The father of the man who killed twenty-six at Sandy Hook elementary school gave an interview to the New Yorker that was published earlier today. I won’t say that the interview surprised me, but the conclusion of the interview reminded me all too well of when my own mother uttered similar feelings when I came out as transgender:
I wondered how Peter would feel if he could see his son again. “Quite honestly, I think that I wouldn’t recognize the person I saw,” he said. “All I could picture is there’d be nothing there, there’d be nothing. Almost, like, ‘Who are you, stranger?’ ” Peter declared that he wished Adam had never been born, that there could be no remembering who he was outside of who he became. “That didn’t come right away. That’s not a natural thing, when you’re thinking about your kid. But, God, there’s no question. There can only be one conclusion, when you finally get there. That’s fairly recent, too, but that’s totally where I am.”
Before I go any further, let me make one thing clear: I am not defending the gunman and his crimes, though – as the reader probably suspects – I do not exactly lose sleep over the crime either.
I don’t wish to retread the tropes of “good” and “evil” with this post. I am a firm believer in both being social constructs and not innate characteristics of human beings. What I do wish to revisit is the need for discourse. Crimes by those that are “mentally ill” – or otherwise different from “neurotypicals” – sadly are needed to spark reminders that society needs to evaluate their stance regarding the interaction of mental illness and criminality. On its own, society wishes to hide from the darkness. On its own, it wishes to cover its eyes and ears and pretend that the mind is a utopian and fully functional place. The mind is often no so such thing.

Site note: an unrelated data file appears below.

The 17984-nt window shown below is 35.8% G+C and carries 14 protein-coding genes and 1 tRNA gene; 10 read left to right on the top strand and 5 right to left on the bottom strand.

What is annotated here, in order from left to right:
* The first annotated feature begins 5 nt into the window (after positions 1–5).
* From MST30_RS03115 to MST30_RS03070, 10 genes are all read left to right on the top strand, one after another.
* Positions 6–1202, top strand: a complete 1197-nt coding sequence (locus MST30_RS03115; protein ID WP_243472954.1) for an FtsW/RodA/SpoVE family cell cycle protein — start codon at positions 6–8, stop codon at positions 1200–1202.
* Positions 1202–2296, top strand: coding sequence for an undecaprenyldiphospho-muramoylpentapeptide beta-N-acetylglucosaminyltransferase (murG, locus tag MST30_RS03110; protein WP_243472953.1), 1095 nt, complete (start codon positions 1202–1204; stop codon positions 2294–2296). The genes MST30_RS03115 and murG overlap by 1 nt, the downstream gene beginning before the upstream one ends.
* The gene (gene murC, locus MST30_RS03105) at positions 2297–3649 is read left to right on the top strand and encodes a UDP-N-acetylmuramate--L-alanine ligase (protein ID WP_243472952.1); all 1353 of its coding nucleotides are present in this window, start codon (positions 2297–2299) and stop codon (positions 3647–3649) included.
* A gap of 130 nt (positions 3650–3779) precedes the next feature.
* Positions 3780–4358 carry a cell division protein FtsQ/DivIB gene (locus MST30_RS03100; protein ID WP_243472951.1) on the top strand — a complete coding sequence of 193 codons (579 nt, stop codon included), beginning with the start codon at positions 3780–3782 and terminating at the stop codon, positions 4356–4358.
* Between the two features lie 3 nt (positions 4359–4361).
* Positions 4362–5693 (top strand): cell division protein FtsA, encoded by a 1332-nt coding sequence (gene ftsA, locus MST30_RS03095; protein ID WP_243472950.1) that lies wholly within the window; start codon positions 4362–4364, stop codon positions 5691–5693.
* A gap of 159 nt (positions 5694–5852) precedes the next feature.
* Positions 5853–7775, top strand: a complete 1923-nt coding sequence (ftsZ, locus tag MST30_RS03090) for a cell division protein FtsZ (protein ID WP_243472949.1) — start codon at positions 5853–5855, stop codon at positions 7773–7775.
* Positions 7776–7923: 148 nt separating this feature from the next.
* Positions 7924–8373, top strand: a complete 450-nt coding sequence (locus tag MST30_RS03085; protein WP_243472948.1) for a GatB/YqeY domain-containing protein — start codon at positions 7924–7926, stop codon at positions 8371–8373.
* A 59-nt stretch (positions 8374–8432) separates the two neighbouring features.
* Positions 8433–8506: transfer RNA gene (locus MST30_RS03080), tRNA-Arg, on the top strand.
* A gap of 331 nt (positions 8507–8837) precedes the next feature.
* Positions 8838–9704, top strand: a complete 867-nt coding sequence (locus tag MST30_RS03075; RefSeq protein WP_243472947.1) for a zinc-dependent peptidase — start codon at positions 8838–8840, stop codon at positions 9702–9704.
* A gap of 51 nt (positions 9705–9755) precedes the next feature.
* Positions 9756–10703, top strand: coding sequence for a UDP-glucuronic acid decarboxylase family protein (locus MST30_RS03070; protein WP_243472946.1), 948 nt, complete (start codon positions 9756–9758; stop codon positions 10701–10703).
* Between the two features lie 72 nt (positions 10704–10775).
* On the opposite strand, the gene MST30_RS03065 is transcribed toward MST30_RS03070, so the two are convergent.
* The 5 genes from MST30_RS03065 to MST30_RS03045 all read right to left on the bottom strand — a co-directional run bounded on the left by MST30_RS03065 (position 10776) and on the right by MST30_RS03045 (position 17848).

I will not pretend to have the answer to the problems that my country, in particular, has with striking a balance between respecting the rights of the suffering individual with that of the bystander. However, I do wish to make a plea that such discourse needs to happen.
I am lucky in the grand scheme of things. I am intelligent and posses a great desire to introspect. I am a rare breed of psychopath. I realize, between my psychopathy and my bipolar disorder, that I should never own weapons. Someone – most likely myself I think – would get hurt. I try to avoid even being around them. I don’t trust myself because I know what I am at my core and the implications that has on actions that I could commit. That said, I bristle thinking about categorically excluding the mentally ill from certain privileges that my country grants. The Borderline in me wants to perceive this matter in an all-or-nothing manner, but the intellectual in me realizes that a middle ground may be the best approach.
I don’t have the answers; I never will. I do know that burying our heads in the sand – or locking up those that are violently ill in the absence of an immediate danger – will not further the rights of anyone. It will not prevent another tragedy from occurring and it will not get the sick the treatment that they may want. Right now, I am blessed to have a psychotherapist that serves as touchstone and advisor. Casting the criminally ill to the depths of prison will not help me learn restraint. Stigmatizing us even further does not help either. Such approaches will just make those like me engage in further dishonesty as we perfect our masks. Praying for selective infanticide changes nothing. Only asking – all of us asking – the hard and philosophical questions and opening up all avenues of discourse has the slightest chance.